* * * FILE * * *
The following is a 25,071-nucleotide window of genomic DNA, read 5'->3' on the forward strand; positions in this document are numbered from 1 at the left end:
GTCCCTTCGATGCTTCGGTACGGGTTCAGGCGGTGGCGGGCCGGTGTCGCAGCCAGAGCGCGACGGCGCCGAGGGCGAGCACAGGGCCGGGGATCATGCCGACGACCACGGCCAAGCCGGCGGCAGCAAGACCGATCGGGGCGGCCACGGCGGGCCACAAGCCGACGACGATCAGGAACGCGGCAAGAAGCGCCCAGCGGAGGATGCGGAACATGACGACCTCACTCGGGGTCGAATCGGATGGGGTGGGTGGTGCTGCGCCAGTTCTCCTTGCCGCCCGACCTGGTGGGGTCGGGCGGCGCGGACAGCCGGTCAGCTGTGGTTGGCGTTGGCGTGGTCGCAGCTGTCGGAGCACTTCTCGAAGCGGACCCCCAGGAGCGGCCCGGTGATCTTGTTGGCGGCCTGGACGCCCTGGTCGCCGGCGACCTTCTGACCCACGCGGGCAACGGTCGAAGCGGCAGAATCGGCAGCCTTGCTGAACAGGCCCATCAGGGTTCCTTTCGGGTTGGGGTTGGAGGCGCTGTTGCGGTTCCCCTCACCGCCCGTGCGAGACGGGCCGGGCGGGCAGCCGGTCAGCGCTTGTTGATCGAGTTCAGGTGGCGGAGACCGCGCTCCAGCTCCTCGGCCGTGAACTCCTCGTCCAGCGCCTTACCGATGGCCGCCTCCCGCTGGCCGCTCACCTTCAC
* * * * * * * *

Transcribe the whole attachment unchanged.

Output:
The following is a 25,071-nucleotide window of genomic DNA, read 5'->3' on the forward strand; positions in this document are numbered from 1 at the left end:
GTCCCTTCGATGCTTCGGTACGGGTTCAGGCGGTGGCGGGCCGGTGTCGCAGCCAGAGCGCGACGGCGCCGAGGGCGAGCACAGGGCCGGGGATCATGCCGACGACCACGGCCAAGCCGGCGGCAGCAAGACCGATCGGGGCGGCCACGGCGGGCCACAAGCCGACGACGATCAGGAACGCGGCAAGAAGCGCCCAGCGGAGGATGCGGAACATGACGACCTCACTCGGGGTCGAATCGGATGGGGTGGGTGGTGCTGCGCCAGTTCTCCTTGCCGCCCGACCTGGTGGGGTCGGGCGGCGCGGACAGCCGGTCAGCTGTGGTTGGCGTTGGCGTGGTCGCAGCTGTCGGAGCACTTCTCGAAGCGGACCCCCAGGAGCGGCCCGGTGATCTTGTTGGCGGCCTGGACGCCCTGGTCGCCGGCGACCTTCTGACCCACGCGGGCAACGGTCGAAGCGGCAGAATCGGCAGCCTTGCTGAACAGGCCCATCAGGGTTCCTTTCGGGTTGGGGTTGGAGGCGCTGTTGCGGTTCCCCTCACCGCCCGTGCGAGACGGGCCGGGCGGGCAGCCGGTCAGCGCTTGTTGATCGAGTTCAGGTGGCGGAGACCGCGCTCCAGCTCCTCGGCCGTGAACTCCTCGTCCAGCGCCTTACCGATGGCCGCCTCCCGCTGGCCGCTCACCTTCAC